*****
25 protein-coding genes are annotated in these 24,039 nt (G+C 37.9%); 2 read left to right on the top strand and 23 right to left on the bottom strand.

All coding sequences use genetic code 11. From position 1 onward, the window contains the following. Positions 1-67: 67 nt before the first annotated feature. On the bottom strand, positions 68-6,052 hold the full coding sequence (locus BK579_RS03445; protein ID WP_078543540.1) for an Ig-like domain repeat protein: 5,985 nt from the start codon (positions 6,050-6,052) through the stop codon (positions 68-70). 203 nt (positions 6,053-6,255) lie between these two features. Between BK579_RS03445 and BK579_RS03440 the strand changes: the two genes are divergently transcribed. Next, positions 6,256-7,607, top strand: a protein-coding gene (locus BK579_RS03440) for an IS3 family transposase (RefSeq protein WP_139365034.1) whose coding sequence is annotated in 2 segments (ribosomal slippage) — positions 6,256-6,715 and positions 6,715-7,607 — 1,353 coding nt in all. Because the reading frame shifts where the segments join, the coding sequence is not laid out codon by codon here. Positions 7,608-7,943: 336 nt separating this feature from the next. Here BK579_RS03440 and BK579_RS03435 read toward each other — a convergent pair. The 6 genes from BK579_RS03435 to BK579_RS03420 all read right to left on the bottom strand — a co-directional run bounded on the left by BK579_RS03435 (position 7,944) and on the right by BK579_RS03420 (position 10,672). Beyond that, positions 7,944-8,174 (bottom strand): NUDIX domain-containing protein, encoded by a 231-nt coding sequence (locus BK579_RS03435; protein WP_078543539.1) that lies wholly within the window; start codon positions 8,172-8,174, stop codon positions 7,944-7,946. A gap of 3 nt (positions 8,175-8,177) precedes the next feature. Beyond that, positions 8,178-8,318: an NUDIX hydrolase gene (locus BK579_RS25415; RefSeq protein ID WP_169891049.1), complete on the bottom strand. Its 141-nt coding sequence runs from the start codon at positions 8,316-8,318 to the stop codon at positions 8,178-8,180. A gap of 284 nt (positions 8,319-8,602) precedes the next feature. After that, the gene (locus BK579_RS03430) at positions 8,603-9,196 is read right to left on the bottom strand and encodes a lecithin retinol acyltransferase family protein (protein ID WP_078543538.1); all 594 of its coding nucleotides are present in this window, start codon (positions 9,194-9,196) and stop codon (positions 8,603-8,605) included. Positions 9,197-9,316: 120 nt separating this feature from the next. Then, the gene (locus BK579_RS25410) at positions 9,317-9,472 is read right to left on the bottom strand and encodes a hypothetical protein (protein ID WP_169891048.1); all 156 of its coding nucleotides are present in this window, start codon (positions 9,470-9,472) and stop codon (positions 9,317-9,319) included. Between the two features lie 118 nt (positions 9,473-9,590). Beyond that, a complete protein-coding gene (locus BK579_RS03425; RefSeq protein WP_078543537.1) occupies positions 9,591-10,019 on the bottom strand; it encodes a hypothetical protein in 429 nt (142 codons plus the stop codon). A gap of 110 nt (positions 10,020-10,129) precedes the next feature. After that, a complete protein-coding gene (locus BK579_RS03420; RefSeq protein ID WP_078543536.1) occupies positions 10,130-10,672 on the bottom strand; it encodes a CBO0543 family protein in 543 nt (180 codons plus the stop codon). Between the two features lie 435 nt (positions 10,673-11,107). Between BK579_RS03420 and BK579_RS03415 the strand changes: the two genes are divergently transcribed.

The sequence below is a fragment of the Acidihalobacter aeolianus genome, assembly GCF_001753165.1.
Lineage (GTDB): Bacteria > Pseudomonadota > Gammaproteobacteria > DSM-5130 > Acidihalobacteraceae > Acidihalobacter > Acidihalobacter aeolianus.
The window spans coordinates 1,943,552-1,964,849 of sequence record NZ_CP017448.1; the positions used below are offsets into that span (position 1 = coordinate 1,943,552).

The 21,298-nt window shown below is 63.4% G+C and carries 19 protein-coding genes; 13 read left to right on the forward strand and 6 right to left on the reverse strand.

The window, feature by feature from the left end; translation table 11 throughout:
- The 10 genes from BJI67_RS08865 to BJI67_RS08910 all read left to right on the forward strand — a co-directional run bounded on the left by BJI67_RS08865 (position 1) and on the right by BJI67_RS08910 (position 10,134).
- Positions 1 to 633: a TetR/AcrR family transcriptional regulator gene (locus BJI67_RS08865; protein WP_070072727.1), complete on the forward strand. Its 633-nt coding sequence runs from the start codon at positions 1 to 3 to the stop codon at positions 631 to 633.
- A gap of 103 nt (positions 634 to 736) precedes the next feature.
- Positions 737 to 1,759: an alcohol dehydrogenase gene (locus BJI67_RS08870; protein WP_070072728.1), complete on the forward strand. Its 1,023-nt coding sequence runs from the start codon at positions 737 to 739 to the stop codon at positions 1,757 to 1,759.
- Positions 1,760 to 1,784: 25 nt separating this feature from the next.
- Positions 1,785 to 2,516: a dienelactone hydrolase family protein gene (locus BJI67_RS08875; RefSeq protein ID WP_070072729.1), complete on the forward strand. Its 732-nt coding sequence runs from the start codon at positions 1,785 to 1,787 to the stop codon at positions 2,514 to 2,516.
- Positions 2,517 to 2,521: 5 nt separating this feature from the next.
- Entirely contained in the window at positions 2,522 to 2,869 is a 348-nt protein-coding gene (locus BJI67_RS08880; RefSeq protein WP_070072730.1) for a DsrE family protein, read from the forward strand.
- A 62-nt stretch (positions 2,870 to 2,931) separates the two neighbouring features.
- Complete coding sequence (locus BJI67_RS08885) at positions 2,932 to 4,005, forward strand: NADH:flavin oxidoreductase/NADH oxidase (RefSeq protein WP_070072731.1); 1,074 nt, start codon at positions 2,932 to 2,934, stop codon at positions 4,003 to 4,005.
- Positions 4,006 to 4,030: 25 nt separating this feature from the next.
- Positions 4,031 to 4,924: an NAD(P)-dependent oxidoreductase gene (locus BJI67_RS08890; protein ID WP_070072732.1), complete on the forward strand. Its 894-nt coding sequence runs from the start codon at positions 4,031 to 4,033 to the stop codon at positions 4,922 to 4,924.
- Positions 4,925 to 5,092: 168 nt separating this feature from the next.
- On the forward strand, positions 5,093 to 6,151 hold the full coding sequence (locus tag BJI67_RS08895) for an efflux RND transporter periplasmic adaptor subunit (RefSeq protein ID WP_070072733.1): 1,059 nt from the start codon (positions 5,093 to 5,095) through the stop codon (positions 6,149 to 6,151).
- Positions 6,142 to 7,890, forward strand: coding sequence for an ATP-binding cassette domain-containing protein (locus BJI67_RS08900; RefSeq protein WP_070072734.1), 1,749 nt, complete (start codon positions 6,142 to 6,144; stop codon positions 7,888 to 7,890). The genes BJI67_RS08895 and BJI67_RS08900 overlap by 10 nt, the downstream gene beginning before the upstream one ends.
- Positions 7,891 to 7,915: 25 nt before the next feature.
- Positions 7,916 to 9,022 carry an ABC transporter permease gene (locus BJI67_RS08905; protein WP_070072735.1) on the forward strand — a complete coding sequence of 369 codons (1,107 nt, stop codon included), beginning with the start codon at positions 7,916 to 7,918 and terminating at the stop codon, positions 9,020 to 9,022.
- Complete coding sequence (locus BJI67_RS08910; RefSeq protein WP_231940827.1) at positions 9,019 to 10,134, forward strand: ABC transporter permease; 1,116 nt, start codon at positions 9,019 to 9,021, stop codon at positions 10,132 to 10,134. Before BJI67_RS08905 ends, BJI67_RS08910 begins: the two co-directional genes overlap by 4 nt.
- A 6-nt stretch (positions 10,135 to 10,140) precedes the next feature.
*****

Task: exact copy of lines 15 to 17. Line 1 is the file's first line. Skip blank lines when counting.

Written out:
- Entirely contained in the window at positions 2,522 to 2,869 is a 348-nt protein-coding gene (locus BJI67_RS08880; RefSeq protein WP_070072730.1) for a DsrE family protein, read from the forward strand.
- A 62-nt stretch (positions 2,870 to 2,931) separates the two neighbouring features.
- Complete coding sequence (locus BJI67_RS08885) at positions 2,932 to 4,005, forward strand: NADH:flavin oxidoreductase/NADH oxidase (RefSeq protein WP_070072731.1); 1,074 nt, start codon at positions 2,932 to 2,934, stop codon at positions 4,003 to 4,005.